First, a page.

Senator Lindsey Graham assures us that he cares equally for the immigration and climate change issues. This is manifestly an odd statement, even allowing for the colloquial quality and inexactness of much natural language. There are all sorts of reasons one should try harder to be more worried about one of these than the other: if you were a catastrophe type of the Gore stripe, for instance, you'd presumably care a helluva lot more about failing to address the warming planet than you would a political issue like immigration reform. (Global catastrophic disaster versus an ongoing issue with undocumented immigrants, I mean.)

If, on the other hand, you were skeptical--like the majority of Americans--about the veracity of the Global Warming notion in the first place(the hypothesis that the warming of the Earth is or will become destructive, and that it is human-caused), you'd likely care more about the socio-economic-political consequences of the immigration issue than speculative scientific views about possible outcomes driven by folks with one foot in atmospheric science and the other in politics. Not much use getting worked up about catastrophes that aren't really going to happen.

And so the issue here is not Graham's implausible ceteris paribus exhortation to curry favor with voters (which means: everyone who was listening to him), but rather a somewhat deeper issue about science, that it's still and I suppose necessarily, and essentially, about what's true, and so our degree of belief in scientific claims is largely still what matters when determining how much we care. Senator Graham, for his part, just cares a damn lot, and equally so. But for the rest of us, whether we believe, in some robust apolitical sense, that a claim is factual or not, weighs heavily on how much value we give issues that rely on these claims for their moral or ethical force. It determines, in other words, how much we'll care about them.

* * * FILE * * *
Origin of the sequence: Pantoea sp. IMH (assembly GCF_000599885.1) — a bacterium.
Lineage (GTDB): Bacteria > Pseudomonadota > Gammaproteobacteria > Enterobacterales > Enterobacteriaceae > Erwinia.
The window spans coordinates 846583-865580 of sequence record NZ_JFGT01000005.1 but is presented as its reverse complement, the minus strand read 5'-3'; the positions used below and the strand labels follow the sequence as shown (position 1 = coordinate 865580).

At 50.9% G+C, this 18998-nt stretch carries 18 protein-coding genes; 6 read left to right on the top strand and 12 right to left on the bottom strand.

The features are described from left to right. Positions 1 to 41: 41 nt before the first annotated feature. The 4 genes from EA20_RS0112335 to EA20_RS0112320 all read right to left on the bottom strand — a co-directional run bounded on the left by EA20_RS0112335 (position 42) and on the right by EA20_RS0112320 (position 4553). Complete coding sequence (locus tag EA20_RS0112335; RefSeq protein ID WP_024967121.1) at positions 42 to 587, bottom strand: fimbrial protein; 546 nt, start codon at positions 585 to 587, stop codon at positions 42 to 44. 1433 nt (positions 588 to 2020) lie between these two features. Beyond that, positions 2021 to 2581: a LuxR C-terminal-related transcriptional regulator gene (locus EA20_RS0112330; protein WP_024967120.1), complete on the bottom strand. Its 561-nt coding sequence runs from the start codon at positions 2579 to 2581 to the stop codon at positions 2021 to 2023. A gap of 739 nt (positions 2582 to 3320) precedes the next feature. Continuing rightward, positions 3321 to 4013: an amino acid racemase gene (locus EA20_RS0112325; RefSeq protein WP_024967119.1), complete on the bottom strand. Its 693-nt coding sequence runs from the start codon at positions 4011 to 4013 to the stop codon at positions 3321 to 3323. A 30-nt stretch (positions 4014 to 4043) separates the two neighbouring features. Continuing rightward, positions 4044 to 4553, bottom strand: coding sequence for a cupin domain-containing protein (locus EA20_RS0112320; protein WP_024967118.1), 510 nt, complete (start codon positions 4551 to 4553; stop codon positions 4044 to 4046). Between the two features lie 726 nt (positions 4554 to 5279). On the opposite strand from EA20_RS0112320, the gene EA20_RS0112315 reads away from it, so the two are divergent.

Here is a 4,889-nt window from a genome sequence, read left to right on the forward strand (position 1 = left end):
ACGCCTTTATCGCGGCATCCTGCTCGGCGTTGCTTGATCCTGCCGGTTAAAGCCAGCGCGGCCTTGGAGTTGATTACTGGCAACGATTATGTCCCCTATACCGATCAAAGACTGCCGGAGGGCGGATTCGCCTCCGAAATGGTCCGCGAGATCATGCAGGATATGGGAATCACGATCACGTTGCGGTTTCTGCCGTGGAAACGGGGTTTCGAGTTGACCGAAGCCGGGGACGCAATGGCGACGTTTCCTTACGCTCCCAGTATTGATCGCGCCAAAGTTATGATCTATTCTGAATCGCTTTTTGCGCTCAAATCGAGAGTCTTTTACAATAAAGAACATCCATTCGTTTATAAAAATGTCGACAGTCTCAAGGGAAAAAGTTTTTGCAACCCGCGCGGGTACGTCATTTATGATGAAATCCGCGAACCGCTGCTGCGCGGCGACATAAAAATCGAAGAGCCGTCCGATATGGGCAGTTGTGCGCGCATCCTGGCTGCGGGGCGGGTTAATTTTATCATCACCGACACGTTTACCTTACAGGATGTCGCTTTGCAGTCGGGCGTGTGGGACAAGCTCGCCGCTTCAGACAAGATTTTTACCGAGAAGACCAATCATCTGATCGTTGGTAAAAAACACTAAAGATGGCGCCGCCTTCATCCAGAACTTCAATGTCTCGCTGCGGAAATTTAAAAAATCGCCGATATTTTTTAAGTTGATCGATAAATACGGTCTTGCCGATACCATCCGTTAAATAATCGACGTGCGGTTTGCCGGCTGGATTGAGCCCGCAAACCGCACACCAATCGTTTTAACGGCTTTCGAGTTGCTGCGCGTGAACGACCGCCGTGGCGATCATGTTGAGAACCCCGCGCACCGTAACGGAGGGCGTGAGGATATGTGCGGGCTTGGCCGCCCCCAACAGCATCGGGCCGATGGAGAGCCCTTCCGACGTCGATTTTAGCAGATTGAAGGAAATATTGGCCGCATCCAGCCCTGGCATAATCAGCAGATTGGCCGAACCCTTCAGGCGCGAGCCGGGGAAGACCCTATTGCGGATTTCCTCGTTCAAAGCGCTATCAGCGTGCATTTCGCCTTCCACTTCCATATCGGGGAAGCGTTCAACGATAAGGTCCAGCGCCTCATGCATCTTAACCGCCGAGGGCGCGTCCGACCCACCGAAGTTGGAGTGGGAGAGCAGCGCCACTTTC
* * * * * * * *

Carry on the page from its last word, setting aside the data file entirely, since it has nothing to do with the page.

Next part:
Fair readers of this blog, you've now been armed with the tools of reason. The next time a Global Warming Alarmist accuses you of not caring, cheerfully agree that, yes, in fact you don't care much. And the reason of course is that you don't have a strong belief in the factual claims, and hence the issue itself is a dubious recipient of your care. (When this elicits howls of protest about taking care of the planet, tell them that you DO care about THIS issue. Then you'll have owned the part that matters--the environment does require our care--and jettisoned the stupid politics of alarmist science, pushing the speculative theory part back to the controlling alarmist, keeping the General Environment issue that she wanted to invoke, shiftily, as proof of your moral turpitude. If she then counters with something about "leaving it to the scientific experts", point out that many experts actually disagree on this issue (which is quite true), and ask which experts we should "leave it to". This will likely elicit a pathetic response about "many more think it's true than not", to which you inquire about whether scientific facts are properly established by popular vote. If this leads into the weeds, just ask the alarmist to name another scientific theory that is considered established in the same sense as the Global Warming Catastrophe theory. This is a devastating question, because if she's honest, she'll have to abandon hard science completely, and the discussion will end up with something squishy like economic theory. At this point you've won, though the Alarmist may hang on for a while if only out of stubbornness. Don't worry about this, though, because you're a wascally wabbit for the control-minded alarmist at this point, and even if she grumbles or blusters a bit, she'll soon sulk away to find some easier target. But it won't be you, not anymore. Because you're armed. You're ready. Really.)